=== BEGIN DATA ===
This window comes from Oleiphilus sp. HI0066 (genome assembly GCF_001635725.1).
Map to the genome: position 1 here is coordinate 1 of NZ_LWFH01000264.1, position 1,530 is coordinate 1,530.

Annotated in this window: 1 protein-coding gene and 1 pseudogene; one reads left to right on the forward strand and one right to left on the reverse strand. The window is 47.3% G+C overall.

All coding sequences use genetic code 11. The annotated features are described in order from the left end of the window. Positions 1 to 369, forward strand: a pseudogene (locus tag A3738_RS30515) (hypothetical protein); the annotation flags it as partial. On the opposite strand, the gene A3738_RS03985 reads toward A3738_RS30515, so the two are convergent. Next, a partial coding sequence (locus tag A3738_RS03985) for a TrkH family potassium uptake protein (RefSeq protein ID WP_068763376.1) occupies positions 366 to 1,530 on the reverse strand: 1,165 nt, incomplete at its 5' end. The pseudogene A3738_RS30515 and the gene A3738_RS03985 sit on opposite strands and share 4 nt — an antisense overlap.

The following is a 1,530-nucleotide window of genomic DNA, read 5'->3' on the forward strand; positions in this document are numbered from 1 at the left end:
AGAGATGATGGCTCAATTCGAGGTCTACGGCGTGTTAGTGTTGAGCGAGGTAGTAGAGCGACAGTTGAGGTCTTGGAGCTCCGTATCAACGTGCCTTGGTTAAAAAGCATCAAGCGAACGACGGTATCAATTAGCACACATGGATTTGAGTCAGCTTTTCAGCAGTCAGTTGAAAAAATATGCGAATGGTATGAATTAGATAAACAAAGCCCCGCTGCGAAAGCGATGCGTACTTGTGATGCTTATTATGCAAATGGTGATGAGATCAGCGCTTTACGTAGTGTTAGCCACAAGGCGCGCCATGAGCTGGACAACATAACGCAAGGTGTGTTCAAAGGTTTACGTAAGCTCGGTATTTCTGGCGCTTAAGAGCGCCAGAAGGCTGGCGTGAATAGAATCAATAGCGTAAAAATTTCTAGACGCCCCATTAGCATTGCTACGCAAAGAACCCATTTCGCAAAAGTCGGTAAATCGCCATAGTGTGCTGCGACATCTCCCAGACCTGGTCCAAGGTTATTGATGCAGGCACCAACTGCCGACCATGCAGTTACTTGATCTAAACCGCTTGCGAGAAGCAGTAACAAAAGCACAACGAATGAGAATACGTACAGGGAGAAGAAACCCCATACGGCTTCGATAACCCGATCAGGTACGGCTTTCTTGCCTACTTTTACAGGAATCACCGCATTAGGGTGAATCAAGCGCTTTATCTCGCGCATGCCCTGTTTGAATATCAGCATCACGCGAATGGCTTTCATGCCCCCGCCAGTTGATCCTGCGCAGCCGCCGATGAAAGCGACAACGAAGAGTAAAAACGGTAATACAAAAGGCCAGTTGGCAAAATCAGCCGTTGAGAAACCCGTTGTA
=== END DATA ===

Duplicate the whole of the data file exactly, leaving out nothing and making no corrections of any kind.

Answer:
This window comes from Oleiphilus sp. HI0066 (genome assembly GCF_001635725.1).
Map to the genome: position 1 here is coordinate 1 of NZ_LWFH01000264.1, position 1,530 is coordinate 1,530.

Annotated in this window: 1 protein-coding gene and 1 pseudogene; one reads left to right on the forward strand and one right to left on the reverse strand. The window is 47.3% G+C overall.

All coding sequences use genetic code 11. The annotated features are described in order from the left end of the window. Positions 1 to 369, forward strand: a pseudogene (locus tag A3738_RS30515) (hypothetical protein); the annotation flags it as partial. On the opposite strand, the gene A3738_RS03985 reads toward A3738_RS30515, so the two are convergent. Next, a partial coding sequence (locus tag A3738_RS03985) for a TrkH family potassium uptake protein (RefSeq protein ID WP_068763376.1) occupies positions 366 to 1,530 on the reverse strand: 1,165 nt, incomplete at its 5' end. The pseudogene A3738_RS30515 and the gene A3738_RS03985 sit on opposite strands and share 4 nt — an antisense overlap.

The following is a 1,530-nucleotide window of genomic DNA, read 5'->3' on the forward strand; positions in this document are numbered from 1 at the left end:
AGAGATGATGGCTCAATTCGAGGTCTACGGCGTGTTAGTGTTGAGCGAGGTAGTAGAGCGACAGTTGAGGTCTTGGAGCTCCGTATCAACGTGCCTTGGTTAAAAAGCATCAAGCGAACGACGGTATCAATTAGCACACATGGATTTGAGTCAGCTTTTCAGCAGTCAGTTGAAAAAATATGCGAATGGTATGAATTAGATAAACAAAGCCCCGCTGCGAAAGCGATGCGTACTTGTGATGCTTATTATGCAAATGGTGATGAGATCAGCGCTTTACGTAGTGTTAGCCACAAGGCGCGCCATGAGCTGGACAACATAACGCAAGGTGTGTTCAAAGGTTTACGTAAGCTCGGTATTTCTGGCGCTTAAGAGCGCCAGAAGGCTGGCGTGAATAGAATCAATAGCGTAAAAATTTCTAGACGCCCCATTAGCATTGCTACGCAAAGAACCCATTTCGCAAAAGTCGGTAAATCGCCATAGTGTGCTGCGACATCTCCCAGACCTGGTCCAAGGTTATTGATGCAGGCACCAACTGCCGACCATGCAGTTACTTGATCTAAACCGCTTGCGAGAAGCAGTAACAAAAGCACAACGAATGAGAATACGTACAGGGAGAAGAAACCCCATACGGCTTCGATAACCCGATCAGGTACGGCTTTCTTGCCTACTTTTACAGGAATCACCGCATTAGGGTGAATCAAGCGCTTTATCTCGCGCATGCCCTGTTTGAATATCAGCATCACGCGAATGGCTTTCATGCCCCCGCCAGTTGATCCTGCGCAGCCGCCGATGAAAGCGACAACGAAGAGTAAAAACGGTAATACAAAAGGCCAGTTGGCAAAATCAGCCGTTGAGAAACCCGTTGTA